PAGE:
OSIWA (Open Society Initiative for West Africa), C4AA (The Center for Artistic Activism) and Association Culturelle La Muse invite artists to apply to participate in a 5-day Art Action Academy from December 17-21, 2017 in Conakry, Guinea. The workshop is open to artists from West Africa currently working on or interested in learning how they can reverse the dominance of corruption with art forms using their own expertise and artistic expression.
Many artists want to create work that has a social impact. Unfortunately, organizing a successful social-change campaign isn’t often part of skills traditionally acquired by artists. The Art Action Academy (AAA) is a training program aimed at helping socially-engaged artists make their work more impactful and provides them with the necessary tools to better evaluate the effect of their work.
The goal of the AAA is not merely to impart knowledge, but to access, organize and operationalize the creative, cultural and political resources possessed by the artists themselves. In brief, the goal of the AAA is to have participants own the method so that they can continue to develop and grow as successful artists and effective activists.
Using a range of contemporary and historical examples of organizing and activism from around the world, participants will study the various ways cultural creativity has been employed for raising awareness, building organizations, influencing legislatures, and drafting policy. The selected artists will explore ideas from cultural theory to cognitive science to social marketing. Additionally, participants will learn to apply these ideas through a range of practical exercises designed to unlock their imagination from the prison-house of the possible – and then to figure out how to make the impossible possible, through new strategies and tactics. More about the AAA workshop curriculum is included at the end of this message.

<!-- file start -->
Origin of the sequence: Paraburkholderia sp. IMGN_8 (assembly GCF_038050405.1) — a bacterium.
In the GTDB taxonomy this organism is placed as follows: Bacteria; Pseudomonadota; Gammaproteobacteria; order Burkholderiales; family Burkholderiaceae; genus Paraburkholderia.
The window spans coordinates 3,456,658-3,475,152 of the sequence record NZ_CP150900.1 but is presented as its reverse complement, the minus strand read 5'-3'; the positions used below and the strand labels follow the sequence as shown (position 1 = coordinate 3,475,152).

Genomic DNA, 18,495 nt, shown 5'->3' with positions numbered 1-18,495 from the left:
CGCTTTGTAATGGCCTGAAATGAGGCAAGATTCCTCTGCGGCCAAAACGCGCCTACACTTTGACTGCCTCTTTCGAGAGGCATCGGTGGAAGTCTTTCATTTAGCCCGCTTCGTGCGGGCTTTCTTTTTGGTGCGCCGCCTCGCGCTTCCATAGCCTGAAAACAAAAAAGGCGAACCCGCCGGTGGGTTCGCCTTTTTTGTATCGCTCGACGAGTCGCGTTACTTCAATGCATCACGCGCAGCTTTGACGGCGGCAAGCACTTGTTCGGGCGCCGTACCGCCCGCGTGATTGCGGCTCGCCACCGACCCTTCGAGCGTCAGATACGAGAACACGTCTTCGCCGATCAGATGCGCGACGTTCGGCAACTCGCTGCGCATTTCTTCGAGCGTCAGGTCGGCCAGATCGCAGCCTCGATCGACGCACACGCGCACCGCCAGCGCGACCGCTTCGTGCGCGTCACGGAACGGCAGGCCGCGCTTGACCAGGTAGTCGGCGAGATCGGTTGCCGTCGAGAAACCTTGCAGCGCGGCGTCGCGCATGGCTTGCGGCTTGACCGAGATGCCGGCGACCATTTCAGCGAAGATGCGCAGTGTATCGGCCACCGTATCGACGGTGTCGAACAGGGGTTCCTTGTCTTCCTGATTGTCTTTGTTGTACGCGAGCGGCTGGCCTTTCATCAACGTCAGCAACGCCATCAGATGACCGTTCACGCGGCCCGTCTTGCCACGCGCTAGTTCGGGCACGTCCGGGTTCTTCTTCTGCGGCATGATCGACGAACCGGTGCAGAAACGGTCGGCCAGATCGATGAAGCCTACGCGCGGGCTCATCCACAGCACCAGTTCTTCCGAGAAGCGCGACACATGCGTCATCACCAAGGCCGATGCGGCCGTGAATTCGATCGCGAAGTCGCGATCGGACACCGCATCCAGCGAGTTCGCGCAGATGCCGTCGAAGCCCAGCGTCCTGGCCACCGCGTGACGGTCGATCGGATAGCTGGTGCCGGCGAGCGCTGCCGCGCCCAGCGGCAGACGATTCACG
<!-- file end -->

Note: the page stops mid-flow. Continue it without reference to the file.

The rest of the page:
We’ll explore how to reverse the dominance of corruption with art forms using the expertise and artistic expression of the participants.
Eligibility: This training is open to artists living and working in Senegal, Guinea, Liberia, Sierra Leone, Nigeria, Mali, Niger, Benin, Ghana, and Cote d’Ivoire. Artists may include dancers, performers, visual artists, writers, scenarists, rappers and other musicians, film makers, 3D animators, and cartoonists.
To apply, please complete the information on this form by November 20th 2017 at 2pm GMT.
The workshop will begin the afternoon of Dec 17th and end the evening of December 21st. Applicants must be able to commit to the full workshop for 5 days plus travel time. All costs (travel ticket, accommodation and meals) will be covered by OSIWA.